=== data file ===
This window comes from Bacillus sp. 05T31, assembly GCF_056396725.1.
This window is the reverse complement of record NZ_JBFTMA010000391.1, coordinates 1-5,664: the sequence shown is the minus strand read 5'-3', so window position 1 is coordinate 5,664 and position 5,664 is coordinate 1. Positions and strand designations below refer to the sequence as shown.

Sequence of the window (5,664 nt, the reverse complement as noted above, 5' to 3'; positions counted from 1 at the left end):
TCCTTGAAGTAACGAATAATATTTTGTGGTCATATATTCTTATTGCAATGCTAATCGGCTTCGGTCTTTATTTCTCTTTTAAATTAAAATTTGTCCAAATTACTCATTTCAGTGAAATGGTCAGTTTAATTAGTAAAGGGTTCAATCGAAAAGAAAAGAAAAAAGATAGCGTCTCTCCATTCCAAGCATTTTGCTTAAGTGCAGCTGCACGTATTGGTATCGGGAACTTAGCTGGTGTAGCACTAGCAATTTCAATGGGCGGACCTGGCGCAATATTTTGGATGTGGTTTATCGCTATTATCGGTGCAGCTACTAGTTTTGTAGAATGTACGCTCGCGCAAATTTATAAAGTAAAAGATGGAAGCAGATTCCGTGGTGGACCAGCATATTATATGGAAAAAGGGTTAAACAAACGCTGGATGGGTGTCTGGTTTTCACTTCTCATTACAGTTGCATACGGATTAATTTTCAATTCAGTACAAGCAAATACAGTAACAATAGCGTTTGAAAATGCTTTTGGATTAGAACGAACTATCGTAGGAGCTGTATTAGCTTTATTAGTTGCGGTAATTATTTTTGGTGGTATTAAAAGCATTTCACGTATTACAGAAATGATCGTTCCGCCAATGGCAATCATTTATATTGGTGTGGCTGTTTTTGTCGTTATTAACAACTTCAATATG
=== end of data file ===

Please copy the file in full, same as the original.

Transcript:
This window comes from Bacillus sp. 05T31, assembly GCF_056396725.1.
This window is the reverse complement of record NZ_JBFTMA010000391.1, coordinates 1-5,664: the sequence shown is the minus strand read 5'-3', so window position 1 is coordinate 5,664 and position 5,664 is coordinate 1. Positions and strand designations below refer to the sequence as shown.

Sequence of the window (5,664 nt, the reverse complement as noted above, 5' to 3'; positions counted from 1 at the left end):
TCCTTGAAGTAACGAATAATATTTTGTGGTCATATATTCTTATTGCAATGCTAATCGGCTTCGGTCTTTATTTCTCTTTTAAATTAAAATTTGTCCAAATTACTCATTTCAGTGAAATGGTCAGTTTAATTAGTAAAGGGTTCAATCGAAAAGAAAAGAAAAAAGATAGCGTCTCTCCATTCCAAGCATTTTGCTTAAGTGCAGCTGCACGTATTGGTATCGGGAACTTAGCTGGTGTAGCACTAGCAATTTCAATGGGCGGACCTGGCGCAATATTTTGGATGTGGTTTATCGCTATTATCGGTGCAGCTACTAGTTTTGTAGAATGTACGCTCGCGCAAATTTATAAAGTAAAAGATGGAAGCAGATTCCGTGGTGGACCAGCATATTATATGGAAAAAGGGTTAAACAAACGCTGGATGGGTGTCTGGTTTTCACTTCTCATTACAGTTGCATACGGATTAATTTTCAATTCAGTACAAGCAAATACAGTAACAATAGCGTTTGAAAATGCTTTTGGATTAGAACGAACTATCGTAGGAGCTGTATTAGCTTTATTAGTTGCGGTAATTATTTTTGGTGGTATTAAAAGCATTTCACGTATTACAGAAATGATCGTTCCGCCAATGGCAATCATTTATATTGGTGTGGCTGTTTTTGTCGTTATTAACAACTTCAATATG